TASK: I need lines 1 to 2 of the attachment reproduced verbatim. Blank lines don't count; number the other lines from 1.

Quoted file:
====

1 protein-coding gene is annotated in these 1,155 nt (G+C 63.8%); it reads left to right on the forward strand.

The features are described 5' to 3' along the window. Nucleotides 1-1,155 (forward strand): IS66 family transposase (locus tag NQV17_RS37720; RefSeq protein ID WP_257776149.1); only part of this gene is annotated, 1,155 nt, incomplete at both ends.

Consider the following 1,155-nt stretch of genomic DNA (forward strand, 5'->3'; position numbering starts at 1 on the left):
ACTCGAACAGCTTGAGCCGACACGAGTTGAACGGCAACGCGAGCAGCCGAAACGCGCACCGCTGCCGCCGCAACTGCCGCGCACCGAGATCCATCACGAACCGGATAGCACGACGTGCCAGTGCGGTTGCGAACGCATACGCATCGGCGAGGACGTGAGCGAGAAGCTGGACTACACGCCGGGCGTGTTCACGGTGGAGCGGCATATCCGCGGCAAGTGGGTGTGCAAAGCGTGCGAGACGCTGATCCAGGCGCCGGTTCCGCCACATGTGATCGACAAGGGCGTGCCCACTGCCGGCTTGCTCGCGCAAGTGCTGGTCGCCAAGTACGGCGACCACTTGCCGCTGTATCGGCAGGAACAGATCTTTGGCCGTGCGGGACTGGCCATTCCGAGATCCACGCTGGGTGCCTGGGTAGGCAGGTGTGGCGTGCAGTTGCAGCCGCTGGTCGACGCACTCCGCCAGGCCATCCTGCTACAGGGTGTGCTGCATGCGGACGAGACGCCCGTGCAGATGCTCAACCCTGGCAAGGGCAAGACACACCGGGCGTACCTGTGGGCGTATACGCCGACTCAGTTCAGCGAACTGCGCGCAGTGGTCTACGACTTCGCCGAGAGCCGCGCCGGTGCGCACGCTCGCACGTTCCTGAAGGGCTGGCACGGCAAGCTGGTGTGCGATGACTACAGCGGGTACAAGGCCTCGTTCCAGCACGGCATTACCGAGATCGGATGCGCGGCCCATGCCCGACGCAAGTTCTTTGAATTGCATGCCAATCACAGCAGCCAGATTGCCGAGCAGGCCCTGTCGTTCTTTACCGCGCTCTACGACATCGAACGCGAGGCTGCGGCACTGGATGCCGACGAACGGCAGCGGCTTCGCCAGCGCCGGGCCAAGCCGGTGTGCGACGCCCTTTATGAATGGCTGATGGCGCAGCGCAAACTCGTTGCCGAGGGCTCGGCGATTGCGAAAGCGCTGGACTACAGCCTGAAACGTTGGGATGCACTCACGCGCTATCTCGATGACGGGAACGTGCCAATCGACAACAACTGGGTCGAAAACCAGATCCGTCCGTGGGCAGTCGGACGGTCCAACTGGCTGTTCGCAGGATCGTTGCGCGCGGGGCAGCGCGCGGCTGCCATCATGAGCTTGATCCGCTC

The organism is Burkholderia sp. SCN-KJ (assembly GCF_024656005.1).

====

1 protein-coding gene is annotated in these 1,155 nt (G+C 63.8%); it reads left to right on the forward strand.

The features are described 5' to 3' along the window. Nucleotides 1-1,155 (forward strand): IS66 family transposase (locus tag NQV17_RS37720; RefSeq protein ID WP_257776149.1); only part of this gene is annotated, 1,155 nt, incomplete at both ends.